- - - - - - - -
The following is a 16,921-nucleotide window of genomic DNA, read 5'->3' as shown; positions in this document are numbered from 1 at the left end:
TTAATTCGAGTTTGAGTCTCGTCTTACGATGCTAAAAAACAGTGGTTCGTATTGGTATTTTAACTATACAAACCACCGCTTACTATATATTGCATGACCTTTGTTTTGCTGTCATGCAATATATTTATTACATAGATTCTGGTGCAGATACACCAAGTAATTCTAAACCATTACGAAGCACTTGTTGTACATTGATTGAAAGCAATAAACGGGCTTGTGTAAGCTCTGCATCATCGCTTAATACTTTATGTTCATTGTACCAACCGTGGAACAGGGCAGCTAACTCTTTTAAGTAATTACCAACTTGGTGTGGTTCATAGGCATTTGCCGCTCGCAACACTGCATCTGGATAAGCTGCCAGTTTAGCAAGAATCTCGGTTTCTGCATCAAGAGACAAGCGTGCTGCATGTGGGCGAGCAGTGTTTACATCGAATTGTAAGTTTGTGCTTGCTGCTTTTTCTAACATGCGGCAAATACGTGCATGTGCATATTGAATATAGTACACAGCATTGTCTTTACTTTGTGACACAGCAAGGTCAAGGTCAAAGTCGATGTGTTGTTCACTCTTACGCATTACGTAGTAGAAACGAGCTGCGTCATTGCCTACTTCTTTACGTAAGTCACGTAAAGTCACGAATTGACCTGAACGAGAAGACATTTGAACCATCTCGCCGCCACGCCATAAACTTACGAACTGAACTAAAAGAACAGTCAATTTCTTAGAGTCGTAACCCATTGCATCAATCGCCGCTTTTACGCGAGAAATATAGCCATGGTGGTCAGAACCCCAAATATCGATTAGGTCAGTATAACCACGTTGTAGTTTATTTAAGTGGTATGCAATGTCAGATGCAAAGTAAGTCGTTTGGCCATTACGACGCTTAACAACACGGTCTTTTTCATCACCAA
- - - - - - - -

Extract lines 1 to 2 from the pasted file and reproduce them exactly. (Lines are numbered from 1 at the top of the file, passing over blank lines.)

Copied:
The following is a 16,921-nucleotide window of genomic DNA, read 5'->3' as shown; positions in this document are numbered from 1 at the left end:
TTAATTCGAGTTTGAGTCTCGTCTTACGATGCTAAAAAACAGTGGTTCGTATTGGTATTTTAACTATACAAACCACCGCTTACTATATATTGCATGACCTTTGTTTTGCTGTCATGCAATATATTTATTACATAGATTCTGGTGCAGATACACCAAGTAATTCTAAACCATTACGAAGCACTTGTTGTACATTGATTGAAAGCAATAAACGGGCTTGTGTAAGCTCTGCATCATCGCTTAATACTTTATGTTCATTGTACCAACCGTGGAACAGGGCAGCTAACTCTTTTAAGTAATTACCAACTTGGTGTGGTTCATAGGCATTTGCCGCTCGCAACACTGCATCTGGATAAGCTGCCAGTTTAGCAAGAATCTCGGTTTCTGCATCAAGAGACAAGCGTGCTGCATGTGGGCGAGCAGTGTTTACATCGAATTGTAAGTTTGTGCTTGCTGCTTTTTCTAACATGCGGCAAATACGTGCATGTGCATATTGAATATAGTACACAGCATTGTCTTTACTTTGTGACACAGCAAGGTCAAGGTCAAAGTCGATGTGTTGTTCACTCTTACGCATTACGTAGTAGAAACGAGCTGCGTCATTGCCTACTTCTTTACGTAAGTCACGTAAAGTCACGAATTGACCTGAACGAGAAGACATTTGAACCATCTCGCCGCCACGCCATAAACTTACGAACTGAACTAAAAGAACAGTCAATTTCTTAGAGTCGTAACCCATTGCATCAATCGCCGCTTTTACGCGAGAAATATAGCCATGGTGGTCAGAACCCCAAATATCGATTAGGTCAGTATAACCACGTTGTAGTTTATTTAAGTGGTATGCAATGTCAGATGCAAAGTAAGTCGTTTGGCCATTACGACGCTTAACAACACGGTCTTTTTCATCACCAA